Police in Maine extended their round-the-clock search for suspected Lewiston mass shooter Robert R. Card into the early hours of Friday morning, as the U.S. Army reservist eluded a manhunt following the bar and bowling alley massacres that killed 18 people and wounded 13 more.
As officials urged people to stay indoors for their safety, part of the search played out on live television Thursday night as officials executed several search warrants in the neighboring town of Bowdoin where Card lived.
Law enforcement surrounded the rural home for more than two hours, with an FBI agent issuing orders over a bullhorn to “come out with your hands up,” but apparently nobody was inside.
Police did not know if Card was inside when the operation began and the amplified messages were “standard search warrant announcements,” a Maine Department of Public Safety spokesperson said, adding that officials were “doing their due diligence” in tracking down leads.
The town of Lewiston, a former textile hub of 38,000 people, and neighboring communities were largely shut down on Thursday to enable hundreds of officers to conduct their search.
The city on the banks of the Androscoggin River went quiet, with almost no cars on the roads, just a few people outside, and many downtown businesses closed. Rifle-toting security agents in bulletproof vests guarded the hospital where many of the shooting victims were taken.
Card, 40, is a sergeant at a nearby U.S. Army Reserve base who law enforcement officials said had been temporarily committed to a mental health facility over the summer.
Police circulated photographs of a bearded man in a brown hooded sweatshirt and jeans at one of the crime scenes armed with what appeared to be a semi-automatic rifle.
On the night of the shootings, Card’s trail led to Lisbon, about 7 miles (11 km) to the southeast, where Maine State Police found a white SUV they believe Card used to get away and parked at a boat launch on the river. Public records showed he has three watercraft registrations: two Sea-Doos and a Bayliner.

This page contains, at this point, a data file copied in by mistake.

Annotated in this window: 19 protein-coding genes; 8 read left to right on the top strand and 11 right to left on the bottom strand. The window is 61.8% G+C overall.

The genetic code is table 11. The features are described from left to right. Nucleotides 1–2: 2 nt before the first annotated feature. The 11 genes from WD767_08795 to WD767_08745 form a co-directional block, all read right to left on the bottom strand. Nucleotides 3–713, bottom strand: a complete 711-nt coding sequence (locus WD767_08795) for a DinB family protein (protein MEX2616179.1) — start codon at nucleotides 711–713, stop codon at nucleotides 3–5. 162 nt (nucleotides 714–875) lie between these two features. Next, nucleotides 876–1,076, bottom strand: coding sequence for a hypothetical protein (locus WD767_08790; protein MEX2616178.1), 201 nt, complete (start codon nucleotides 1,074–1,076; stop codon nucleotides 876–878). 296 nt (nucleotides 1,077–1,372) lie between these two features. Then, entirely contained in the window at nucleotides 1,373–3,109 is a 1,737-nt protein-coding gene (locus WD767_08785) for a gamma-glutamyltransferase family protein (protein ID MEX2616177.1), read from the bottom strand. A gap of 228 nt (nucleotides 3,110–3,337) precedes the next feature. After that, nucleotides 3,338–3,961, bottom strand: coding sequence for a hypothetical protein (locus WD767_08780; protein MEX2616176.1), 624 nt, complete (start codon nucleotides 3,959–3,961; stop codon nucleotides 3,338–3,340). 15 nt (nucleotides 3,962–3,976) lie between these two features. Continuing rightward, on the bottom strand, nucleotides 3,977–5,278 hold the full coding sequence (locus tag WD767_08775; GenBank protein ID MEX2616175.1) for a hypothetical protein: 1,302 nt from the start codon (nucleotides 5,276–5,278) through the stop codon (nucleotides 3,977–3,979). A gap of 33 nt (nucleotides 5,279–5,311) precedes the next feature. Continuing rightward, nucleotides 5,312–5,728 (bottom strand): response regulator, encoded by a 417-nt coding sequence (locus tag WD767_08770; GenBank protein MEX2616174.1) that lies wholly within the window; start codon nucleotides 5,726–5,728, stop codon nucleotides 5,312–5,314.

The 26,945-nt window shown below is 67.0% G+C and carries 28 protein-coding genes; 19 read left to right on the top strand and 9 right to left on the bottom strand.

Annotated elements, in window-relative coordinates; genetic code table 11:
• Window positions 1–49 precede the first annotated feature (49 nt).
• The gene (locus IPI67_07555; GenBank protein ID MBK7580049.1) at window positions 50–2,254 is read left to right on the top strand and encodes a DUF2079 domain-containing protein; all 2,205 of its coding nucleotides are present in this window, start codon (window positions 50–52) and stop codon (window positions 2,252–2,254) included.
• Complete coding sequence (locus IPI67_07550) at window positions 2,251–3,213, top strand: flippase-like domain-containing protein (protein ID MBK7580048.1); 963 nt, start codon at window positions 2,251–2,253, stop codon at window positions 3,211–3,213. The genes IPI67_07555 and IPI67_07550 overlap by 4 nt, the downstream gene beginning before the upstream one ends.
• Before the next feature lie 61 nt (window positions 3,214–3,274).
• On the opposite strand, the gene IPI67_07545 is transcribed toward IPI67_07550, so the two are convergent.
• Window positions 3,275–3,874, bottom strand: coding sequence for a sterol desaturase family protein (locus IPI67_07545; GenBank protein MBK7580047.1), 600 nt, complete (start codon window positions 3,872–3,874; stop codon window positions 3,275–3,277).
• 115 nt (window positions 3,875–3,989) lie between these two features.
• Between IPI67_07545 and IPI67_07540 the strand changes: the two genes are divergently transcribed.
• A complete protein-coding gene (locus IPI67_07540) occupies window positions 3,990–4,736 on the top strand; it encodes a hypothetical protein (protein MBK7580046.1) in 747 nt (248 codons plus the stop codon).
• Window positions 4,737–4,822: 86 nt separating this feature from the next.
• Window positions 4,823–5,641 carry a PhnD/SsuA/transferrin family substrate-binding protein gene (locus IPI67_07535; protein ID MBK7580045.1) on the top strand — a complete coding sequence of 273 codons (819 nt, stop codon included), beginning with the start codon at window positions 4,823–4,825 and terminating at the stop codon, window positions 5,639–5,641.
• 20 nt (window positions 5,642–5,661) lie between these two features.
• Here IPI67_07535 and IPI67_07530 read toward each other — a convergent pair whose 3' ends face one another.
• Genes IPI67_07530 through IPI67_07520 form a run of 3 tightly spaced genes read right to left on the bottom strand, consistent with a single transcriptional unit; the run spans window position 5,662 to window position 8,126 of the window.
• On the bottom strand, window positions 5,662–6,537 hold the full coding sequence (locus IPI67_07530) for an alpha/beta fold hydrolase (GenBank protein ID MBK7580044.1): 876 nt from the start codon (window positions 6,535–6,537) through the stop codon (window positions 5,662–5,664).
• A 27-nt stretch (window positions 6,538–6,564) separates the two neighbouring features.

The bloodshed rattled towns throughout Androscoggin County that were under shelter-in-place orders as they joined the growing list of U.S. communities to suffer from a gun massacre.
Read: At least 16 killed in Maine mass shootings
“It’s a small town. You get to know everybody,” said Ken Spalding of Lisbon. “But I had told my wife a couple of years ago, ‘It’s not if, my dear. It’s when.'”
The number of U.S. shootings in which four or more people are shot is projected to reach 679 in 2023, up from 647 in 2022, according to data from the Gun Violence Archive.
The 18 fatalities are close to the annual number of homicides that normally occur in Maine, which has fluctuated between 16 and 29 since 2012, according to Maine State Police.
The victims included Bill Young and his 14-year-old son Aaron who were shot and killed at the Just-In-Time Recreation bowling alley, Bill’s brother Rob Young told Reuters.
Also among the dead was Bryan MacFarlane, 40, who was part of a group in the deaf community participating in a cornhole tournament at Schemengees Bar & Grille when he was killed, his sister Keri Brooks told CNN.
Guns are lightly regulated in Maine, where about half of all adults live in a household with a gun, according to a 2020 study by RAND Corporation. Maine does not require a permit to buy or carry a gun, and it does not have so-called “red flag” laws seen in some other states that allow law enforcement to temporarily disarm people deemed to be dangerous.
U.S. Representative Jared Golden, a Democrat from Lewiston, told reporters he has reversed his opposition to an assault weapons ban as a result of the tragedy.
“I now call on the United States Congress to ban assault rifles, like the one used by the perpetrator of this mass killing my hometown,” Golden told a news conference.
But Congress has been mostly unable to pass gun control, even after previous tragedies such as the 2012 massacre at Sandy Hook Elementary School in Newtown, Connecticut, where 20 first-graders and six adults were gunned down.